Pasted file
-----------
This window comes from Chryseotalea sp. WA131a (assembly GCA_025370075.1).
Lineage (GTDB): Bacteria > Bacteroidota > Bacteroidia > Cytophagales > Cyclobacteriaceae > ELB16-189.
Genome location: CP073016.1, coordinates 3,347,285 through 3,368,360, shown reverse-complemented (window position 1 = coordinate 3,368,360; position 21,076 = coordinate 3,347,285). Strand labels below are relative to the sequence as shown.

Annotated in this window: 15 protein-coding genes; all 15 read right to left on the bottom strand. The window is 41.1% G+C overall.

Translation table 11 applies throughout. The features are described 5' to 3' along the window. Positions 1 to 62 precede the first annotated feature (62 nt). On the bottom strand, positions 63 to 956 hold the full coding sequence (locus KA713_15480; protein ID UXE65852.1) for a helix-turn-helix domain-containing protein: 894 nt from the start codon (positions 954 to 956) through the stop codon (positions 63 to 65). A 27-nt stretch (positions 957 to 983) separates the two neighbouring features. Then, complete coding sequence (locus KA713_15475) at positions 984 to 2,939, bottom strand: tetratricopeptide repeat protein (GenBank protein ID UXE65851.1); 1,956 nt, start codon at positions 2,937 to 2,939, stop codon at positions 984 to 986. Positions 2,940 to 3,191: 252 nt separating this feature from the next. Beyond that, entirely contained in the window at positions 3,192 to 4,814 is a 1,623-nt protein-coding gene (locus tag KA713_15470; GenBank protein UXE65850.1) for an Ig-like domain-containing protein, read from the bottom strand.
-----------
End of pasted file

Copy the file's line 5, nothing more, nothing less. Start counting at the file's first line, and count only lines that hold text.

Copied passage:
Translation table 11 applies throughout. The features are described 5' to 3' along the window. Positions 1 to 62 precede the first annotated feature (62 nt). On the bottom strand, positions 63 to 956 hold the full coding sequence (locus KA713_15480; protein ID UXE65852.1) for a helix-turn-helix domain-containing protein: 894 nt from the start codon (positions 954 to 956) through the stop codon (positions 63 to 65). A 27-nt stretch (positions 957 to 983) separates the two neighbouring features. Then, complete coding sequence (locus KA713_15475) at positions 984 to 2,939, bottom strand: tetratricopeptide repeat protein (GenBank protein ID UXE65851.1); 1,956 nt, start codon at positions 2,937 to 2,939, stop codon at positions 984 to 986. Positions 2,940 to 3,191: 252 nt separating this feature from the next. Beyond that, entirely contained in the window at positions 3,192 to 4,814 is a 1,623-nt protein-coding gene (locus tag KA713_15470; GenBank protein UXE65850.1) for an Ig-like domain-containing protein, read from the bottom strand.